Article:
SAN FRANCISCO — With job openings few and far between, it's more important than ever that job seekers' strategy is on target — and networking should be the basis of that strategy. • Rather than sitting in front of a computer, searching online postings and blindly sending out dozens or hundreds of resumes, job hunters have a better chance of success through networking. The adage, "It's not what you know, but who you know" is more accurate than ever.
The more time you devote to networking, the higher your probability of finding that elusive job, corporate insiders and job-search experts say. One reason for that: Companies often fill positions by making internal employee referrals part of the company culture. Some firms even make hiring new workers through referrals a strategic goal.
Employee referrals help uncover talent
That's a development job hunters can leverage to their advantage by honing their networking skills. For companies, having current employees recommend new hires gives them access to pools of talent they might not normally attract. And current employees get the opportunity to recommend skilled newcomers and reap cash bonuses and internal recognition.
"Prudential has always viewed their employees as talent ambassadors. Our employees are an excellent source for referrals," said Peter Price, director of global communications for Prudential Financial Inc.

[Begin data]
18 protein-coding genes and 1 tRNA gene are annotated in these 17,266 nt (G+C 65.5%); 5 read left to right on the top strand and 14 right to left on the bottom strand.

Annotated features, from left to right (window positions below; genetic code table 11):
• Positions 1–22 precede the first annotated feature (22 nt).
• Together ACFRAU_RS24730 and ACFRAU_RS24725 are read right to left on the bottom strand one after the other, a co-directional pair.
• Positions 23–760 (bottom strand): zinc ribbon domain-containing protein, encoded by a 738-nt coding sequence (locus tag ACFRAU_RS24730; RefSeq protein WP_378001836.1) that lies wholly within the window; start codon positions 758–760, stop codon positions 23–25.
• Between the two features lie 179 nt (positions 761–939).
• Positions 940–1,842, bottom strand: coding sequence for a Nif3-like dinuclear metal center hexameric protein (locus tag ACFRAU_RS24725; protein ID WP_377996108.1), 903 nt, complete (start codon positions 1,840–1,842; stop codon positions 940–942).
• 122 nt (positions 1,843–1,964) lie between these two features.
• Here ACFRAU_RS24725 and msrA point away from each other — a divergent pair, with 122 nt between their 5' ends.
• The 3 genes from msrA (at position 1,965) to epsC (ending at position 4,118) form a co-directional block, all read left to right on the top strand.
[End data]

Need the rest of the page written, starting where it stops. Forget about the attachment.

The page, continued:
Prudential employees earn between $500 and $2,500 for each successful referral, depending on the job level. Hiring managers are not required to hire a referral over a more qualified candidate — decisions are based on skills, experience and qualifications. But "serious consideration is given to those candidates who are referred by Prudential employees," Price said.
At Vistaprint, the company's "Everyone Here is a Recruiter" program, launched in late 2006, offers a $1,500 referral award for each successful hire, and a home theater system for the employee with the most referrals hired.
"At the end of that first year of the program, employee referrals jumped from 19 percent to 42 percent," said Kevin Murray, director of recruiting at the firm. Vistaprint USA Inc., a print company focused on business cards and brochures, is a subsidiary of Vistaprint N.V.
"By 2008, employee referrals had grown to 48 percent of all new hires. The program is on track to pass that number this year," he said.
New hires and old friends
Will Robinson, a job coach in Arlington, Mass., said in this economic downturn he has seen a growing number of new hires coming from employee referrals
"In some companies, as many as 75 percent of placements are done through networking," Robinson said. "Employee referrals are hugely important to companies. They are even more important in a soft economy, when companies are flooded with resumes, and many of them are bad resumes."
From the organization's perspective, employee referrals are extremely valuable, said Alexandra Levit, author of New Job, New You: A Guide to Reinventing Yourself in a Bright New Career.
"Not only do you receive a steady stream of qualified applicants without having to spend big dollars on recruiting, but those applicants come with built-in, trusted references," said Levit, who is working with the Labor Department on a plan to make American workers more competitive in the job market.